From helping develop the first commercial wind turbine to developing electricity from waste products like manure, all Touchstone Energy® Cooperatives are working together and with others to develop and employ renewable resources to bring savings to our valued members as well as to our planet.
Presently, through our Renewable Energy Program, nearly 35 percent of the electricity that electric cooperatives in eastern South Dakota and western Minnesota deliver to their members comes from environmentally-friendly generators. We are working tirelessly to increase that percentage every year.
Renewable Energy in South Dakota and Minnesota:
Prairie winds can be a force to be reckoned with and South Dakota has no shortage. According to the American Wind Energy Association, South Dakota has the fourth best wind in the country. Your local Touchstone Energy® Cooperative is making use of that force, converting it to electricity.
Large wind turbines located throughout the region are able to capture the power of the prairie wind and convert it into power for thousands of homes. The wind generation sites are spread throughout the region and together have the capacity to create nearly 1,400 megawatts of renewable power.
Day County Wind Project
In April 2010, the 99-megawatt Day County Wind Project was energized east of Groton, S.D. The site houses sixty-six 1.5-megawatt turbines.
Crow Lake Wind Project
Energized in early 2011, the Crow Lake Wind Project is the largest cooperative-owned wind project in the U.S. with a generating capacity of 151.5 megawatts. The project consists of 101 turbines owned and operated by a subsidiary of Basin Electric, PrairieWinds SD 1. Mitchell Technical Institute has purchased one turbine for use in its wind turbine technology program and another seven are owned by South Dakota Wind Partners, a group of local citizens who together invested millions of dollars in this community wind project.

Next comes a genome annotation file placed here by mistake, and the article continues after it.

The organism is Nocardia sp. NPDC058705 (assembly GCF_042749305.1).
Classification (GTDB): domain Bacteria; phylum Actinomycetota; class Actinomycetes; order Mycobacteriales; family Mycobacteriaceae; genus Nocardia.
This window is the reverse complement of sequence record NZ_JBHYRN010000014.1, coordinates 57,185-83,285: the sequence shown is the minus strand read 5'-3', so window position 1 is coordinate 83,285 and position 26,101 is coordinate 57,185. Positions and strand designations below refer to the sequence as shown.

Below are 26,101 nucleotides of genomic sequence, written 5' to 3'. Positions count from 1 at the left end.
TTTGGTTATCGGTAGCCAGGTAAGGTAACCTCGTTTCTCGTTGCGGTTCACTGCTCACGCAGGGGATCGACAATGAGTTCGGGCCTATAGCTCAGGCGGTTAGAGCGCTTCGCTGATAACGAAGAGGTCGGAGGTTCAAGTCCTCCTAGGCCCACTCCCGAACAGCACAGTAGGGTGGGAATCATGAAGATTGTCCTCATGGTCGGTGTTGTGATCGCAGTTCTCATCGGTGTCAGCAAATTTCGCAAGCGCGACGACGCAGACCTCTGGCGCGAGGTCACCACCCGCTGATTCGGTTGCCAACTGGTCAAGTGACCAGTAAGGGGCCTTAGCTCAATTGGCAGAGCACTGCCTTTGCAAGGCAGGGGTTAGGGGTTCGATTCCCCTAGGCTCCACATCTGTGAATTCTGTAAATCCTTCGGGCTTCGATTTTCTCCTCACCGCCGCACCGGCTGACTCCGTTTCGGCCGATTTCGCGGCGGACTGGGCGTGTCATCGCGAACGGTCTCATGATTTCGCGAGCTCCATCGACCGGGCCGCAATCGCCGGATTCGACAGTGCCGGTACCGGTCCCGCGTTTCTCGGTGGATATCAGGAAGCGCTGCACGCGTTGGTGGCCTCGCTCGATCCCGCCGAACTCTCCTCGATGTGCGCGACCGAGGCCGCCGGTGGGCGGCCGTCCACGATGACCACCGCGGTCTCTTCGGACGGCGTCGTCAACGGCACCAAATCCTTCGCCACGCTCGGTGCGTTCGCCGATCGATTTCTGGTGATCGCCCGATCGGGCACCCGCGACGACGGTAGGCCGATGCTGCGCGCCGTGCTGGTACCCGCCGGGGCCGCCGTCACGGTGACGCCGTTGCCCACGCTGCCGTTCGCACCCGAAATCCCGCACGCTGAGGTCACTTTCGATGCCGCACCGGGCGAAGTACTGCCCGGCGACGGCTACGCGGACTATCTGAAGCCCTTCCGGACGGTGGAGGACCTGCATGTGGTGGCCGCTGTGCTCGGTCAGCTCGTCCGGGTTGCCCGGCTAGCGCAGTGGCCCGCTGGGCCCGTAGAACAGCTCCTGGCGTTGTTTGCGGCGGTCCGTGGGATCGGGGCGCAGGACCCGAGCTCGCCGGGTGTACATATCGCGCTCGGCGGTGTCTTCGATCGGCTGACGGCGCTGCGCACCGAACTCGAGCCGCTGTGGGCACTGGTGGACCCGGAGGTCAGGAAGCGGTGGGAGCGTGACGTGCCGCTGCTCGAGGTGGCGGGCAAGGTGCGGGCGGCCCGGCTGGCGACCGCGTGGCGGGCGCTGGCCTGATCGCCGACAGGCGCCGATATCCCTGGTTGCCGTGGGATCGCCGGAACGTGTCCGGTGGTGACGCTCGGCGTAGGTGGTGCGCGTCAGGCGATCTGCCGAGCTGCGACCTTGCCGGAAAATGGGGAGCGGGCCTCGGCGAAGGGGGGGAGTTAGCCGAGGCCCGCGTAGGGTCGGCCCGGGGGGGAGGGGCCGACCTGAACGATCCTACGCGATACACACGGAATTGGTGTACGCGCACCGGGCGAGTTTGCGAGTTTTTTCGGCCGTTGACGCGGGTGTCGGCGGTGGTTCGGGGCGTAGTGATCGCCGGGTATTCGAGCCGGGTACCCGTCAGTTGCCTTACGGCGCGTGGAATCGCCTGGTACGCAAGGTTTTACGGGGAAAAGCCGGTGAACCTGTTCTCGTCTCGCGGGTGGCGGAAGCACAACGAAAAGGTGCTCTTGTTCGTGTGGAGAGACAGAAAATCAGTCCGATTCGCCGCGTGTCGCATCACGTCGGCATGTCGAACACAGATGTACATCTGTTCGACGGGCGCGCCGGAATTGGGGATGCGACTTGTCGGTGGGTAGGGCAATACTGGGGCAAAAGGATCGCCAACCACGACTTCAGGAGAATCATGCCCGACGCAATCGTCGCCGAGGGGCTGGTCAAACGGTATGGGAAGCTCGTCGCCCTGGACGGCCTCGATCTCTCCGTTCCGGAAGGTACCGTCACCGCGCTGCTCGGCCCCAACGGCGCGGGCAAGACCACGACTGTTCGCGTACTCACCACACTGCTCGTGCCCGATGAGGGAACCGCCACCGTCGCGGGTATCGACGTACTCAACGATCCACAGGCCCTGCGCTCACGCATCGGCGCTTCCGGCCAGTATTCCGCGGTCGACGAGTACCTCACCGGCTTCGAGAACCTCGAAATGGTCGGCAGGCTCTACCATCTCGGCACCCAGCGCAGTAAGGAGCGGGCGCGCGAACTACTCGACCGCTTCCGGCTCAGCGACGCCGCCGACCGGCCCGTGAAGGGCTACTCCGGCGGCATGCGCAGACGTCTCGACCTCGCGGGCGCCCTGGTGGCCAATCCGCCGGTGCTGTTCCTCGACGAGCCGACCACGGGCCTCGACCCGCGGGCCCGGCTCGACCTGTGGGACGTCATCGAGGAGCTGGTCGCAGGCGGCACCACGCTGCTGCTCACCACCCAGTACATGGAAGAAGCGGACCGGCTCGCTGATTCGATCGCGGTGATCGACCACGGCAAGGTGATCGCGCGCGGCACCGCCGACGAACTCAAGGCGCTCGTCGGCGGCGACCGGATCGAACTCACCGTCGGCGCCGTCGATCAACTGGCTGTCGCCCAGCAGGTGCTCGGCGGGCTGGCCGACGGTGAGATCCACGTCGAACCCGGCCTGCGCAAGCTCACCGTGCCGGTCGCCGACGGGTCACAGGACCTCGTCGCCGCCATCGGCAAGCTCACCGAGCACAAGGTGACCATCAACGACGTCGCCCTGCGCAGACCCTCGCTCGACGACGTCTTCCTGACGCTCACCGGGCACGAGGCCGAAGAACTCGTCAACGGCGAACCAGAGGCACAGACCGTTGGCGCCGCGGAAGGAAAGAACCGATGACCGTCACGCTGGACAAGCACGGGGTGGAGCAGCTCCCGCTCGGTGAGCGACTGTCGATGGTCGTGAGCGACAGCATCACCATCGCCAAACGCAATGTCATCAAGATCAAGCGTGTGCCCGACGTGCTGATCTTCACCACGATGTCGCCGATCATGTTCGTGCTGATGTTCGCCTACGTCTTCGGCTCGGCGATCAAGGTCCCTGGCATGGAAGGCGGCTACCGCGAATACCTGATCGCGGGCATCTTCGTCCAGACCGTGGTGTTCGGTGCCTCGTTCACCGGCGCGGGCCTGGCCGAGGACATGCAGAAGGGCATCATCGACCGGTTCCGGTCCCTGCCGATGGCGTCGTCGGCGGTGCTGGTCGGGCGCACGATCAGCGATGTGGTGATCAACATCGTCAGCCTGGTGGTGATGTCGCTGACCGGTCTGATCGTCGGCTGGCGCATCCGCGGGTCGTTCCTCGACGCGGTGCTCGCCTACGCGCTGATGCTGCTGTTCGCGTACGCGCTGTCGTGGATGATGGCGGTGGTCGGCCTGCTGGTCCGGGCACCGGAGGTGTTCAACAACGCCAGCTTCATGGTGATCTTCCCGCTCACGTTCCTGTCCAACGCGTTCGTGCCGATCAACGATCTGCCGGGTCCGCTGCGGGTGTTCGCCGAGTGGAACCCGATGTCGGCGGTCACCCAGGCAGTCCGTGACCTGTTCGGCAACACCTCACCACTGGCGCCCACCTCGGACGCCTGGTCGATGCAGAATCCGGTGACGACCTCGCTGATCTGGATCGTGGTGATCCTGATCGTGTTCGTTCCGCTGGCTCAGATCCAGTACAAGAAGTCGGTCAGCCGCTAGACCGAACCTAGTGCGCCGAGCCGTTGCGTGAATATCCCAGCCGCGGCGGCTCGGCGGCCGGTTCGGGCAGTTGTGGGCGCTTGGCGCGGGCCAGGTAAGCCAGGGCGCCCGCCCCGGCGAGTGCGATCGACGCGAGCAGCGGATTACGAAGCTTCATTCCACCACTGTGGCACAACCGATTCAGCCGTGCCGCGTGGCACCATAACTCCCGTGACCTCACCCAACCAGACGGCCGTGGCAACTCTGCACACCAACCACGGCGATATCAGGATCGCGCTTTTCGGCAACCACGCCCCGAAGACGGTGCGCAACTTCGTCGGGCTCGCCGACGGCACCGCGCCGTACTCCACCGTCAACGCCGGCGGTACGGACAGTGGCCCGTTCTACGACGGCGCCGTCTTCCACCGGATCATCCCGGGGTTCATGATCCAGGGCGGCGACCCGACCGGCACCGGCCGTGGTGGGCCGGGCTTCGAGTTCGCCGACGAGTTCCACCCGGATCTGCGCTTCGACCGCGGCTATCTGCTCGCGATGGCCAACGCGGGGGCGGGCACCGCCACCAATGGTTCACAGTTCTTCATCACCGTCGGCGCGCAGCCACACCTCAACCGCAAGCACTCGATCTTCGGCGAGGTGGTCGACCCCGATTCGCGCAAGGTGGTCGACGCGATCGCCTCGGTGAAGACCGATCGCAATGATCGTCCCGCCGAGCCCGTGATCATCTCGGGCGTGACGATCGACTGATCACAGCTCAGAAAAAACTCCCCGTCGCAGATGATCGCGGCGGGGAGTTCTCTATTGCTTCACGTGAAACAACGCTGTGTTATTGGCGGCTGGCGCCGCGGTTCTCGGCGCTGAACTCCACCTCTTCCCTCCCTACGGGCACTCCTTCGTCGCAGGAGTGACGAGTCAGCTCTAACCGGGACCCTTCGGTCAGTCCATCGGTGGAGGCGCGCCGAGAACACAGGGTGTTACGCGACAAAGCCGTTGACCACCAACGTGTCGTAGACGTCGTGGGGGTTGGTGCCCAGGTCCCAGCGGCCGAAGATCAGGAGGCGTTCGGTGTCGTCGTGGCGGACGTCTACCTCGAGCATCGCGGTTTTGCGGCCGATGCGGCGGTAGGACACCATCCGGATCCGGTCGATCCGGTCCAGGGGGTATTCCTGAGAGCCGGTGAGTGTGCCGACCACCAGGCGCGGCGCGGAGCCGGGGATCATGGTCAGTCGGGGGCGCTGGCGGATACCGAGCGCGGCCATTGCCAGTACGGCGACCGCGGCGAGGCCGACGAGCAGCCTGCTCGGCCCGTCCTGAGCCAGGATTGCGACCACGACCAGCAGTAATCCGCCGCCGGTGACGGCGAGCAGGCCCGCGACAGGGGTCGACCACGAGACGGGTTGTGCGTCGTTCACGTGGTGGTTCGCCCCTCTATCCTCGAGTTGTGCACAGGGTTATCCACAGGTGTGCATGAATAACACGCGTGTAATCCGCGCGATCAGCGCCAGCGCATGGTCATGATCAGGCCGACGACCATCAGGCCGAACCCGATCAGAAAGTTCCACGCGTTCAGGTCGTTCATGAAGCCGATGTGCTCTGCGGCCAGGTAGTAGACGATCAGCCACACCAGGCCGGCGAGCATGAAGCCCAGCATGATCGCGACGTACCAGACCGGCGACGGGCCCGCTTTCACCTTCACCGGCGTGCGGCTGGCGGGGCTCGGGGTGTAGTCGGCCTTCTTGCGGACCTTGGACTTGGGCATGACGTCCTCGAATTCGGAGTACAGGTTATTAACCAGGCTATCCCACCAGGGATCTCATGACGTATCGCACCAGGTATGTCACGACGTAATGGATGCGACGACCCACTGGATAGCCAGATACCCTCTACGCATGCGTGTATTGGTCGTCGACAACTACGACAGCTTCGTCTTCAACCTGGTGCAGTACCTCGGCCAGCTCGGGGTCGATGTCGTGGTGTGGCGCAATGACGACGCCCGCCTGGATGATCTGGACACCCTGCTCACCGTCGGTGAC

Chamberlain Wind Farm
The first two utility-sized wind turbines in the Dakotas were built overlooking a hill on the Missouri River northeast of Chamberlain, S.D. Together they have a combined output of 2.6 megawatts.
South Dakota Wind Energy Center
The South Dakota Wind Energy Center is located 10 miles south of Highmore, S.D. With 27 wind turbines, the farm was built in October 2003 and generates 40 megawatts for electric cooperatives in the region.
Learn more about the power of wind in South Dakota at South Dakota Wind Energy Association.
The Advantages of Hydroelectric Power
Water is one of our greatest and most powerful natural resources and has many advantages when compared with other energy sources.
First, hydroelectric power is truly a renewable energy source as snowmelt and rainfall replenish these reservoirs annually.
Second, hydroelectric energy is not subject to the same fluctuations of price that fossil fuels are, making the cost of operations significantly lower.
Finally, hydroelectric reservoirs create water recreation areas for the communities around them.
How Does Hydroelectric Power Work?
Rushing water produces energy by flowing through dams and turbine blades. These blades are connected to generators, which are hooked up to transmission lines. These lines deliver electricity to homes and communities across the region.
Hydroelectricity in South Dakota
Massive dams on the Missouri River constructed in the 1950s and 1960s not only provide flood control along the river, but also help generate a lot of electricity.
South Dakota has four major hydroelectric dams that are federally owned and operated by the Army Corps of Engineers. These dams help provide low-cost power to local Touchstone Energy® Cooperatives, allowing us to pass the savings on to you.
- Oahe Dam – Fort Pierre, S.D.
- Big Bend Dam – Fort Thompson, S.D.
- Fort Randall Dam – Pickstown, S.D.
- Gavins Point Dam – Yankton, S.D.
Local Touchstone Energy® Cooperatives are committed to discovering and utilizing new technologies to continue to unlock solutions for energy management and continue to be environmentally savvy.